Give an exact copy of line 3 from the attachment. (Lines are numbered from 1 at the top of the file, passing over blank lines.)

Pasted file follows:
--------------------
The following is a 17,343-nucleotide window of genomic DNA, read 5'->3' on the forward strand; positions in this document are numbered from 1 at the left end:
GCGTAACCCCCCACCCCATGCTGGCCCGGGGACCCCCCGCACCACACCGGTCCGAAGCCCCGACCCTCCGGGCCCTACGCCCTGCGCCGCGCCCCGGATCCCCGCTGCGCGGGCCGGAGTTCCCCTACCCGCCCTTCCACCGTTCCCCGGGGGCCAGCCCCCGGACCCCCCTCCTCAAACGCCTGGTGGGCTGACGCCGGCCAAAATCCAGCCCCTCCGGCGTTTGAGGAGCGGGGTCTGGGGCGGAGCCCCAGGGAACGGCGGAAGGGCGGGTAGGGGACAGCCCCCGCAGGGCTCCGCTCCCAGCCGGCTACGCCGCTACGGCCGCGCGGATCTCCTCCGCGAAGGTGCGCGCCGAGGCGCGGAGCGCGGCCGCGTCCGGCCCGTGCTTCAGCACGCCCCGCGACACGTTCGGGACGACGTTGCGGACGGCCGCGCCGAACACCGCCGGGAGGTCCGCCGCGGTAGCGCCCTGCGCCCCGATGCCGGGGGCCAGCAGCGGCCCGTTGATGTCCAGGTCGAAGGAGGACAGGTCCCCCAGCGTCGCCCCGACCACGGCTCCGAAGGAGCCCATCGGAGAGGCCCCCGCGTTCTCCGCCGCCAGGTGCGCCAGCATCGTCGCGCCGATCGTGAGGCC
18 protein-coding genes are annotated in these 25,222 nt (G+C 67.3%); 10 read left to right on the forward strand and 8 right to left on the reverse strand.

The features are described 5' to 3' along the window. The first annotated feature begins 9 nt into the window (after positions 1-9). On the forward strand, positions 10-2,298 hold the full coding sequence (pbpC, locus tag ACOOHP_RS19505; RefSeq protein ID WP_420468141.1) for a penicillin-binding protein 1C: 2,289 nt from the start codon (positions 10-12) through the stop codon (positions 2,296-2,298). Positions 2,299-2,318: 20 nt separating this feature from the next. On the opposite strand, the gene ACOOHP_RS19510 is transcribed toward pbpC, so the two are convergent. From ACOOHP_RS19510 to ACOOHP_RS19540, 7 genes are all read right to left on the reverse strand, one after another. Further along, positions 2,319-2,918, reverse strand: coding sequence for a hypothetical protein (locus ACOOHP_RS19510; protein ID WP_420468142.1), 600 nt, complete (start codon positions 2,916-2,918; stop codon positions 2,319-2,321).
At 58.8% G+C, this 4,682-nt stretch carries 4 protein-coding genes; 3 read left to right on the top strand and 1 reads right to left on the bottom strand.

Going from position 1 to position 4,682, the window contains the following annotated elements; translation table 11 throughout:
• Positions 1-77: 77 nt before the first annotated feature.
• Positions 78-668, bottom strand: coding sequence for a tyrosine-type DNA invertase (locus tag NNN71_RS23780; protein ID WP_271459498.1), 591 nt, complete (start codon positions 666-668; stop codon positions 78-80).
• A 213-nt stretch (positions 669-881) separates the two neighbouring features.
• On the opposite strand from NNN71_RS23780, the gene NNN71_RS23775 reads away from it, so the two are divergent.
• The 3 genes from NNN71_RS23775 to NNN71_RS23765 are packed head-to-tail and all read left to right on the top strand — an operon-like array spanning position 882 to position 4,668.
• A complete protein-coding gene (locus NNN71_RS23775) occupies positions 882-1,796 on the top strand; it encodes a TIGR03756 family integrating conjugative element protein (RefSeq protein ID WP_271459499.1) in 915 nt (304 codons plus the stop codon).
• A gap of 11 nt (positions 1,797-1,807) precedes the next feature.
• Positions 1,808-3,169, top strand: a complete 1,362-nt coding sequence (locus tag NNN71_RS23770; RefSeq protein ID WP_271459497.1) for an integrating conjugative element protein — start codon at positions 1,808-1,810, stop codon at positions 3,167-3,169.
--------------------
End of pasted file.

18 protein-coding genes are annotated in these 25,222 nt (G+C 67.3%); 10 read left to right on the forward strand and 8 right to left on the reverse strand.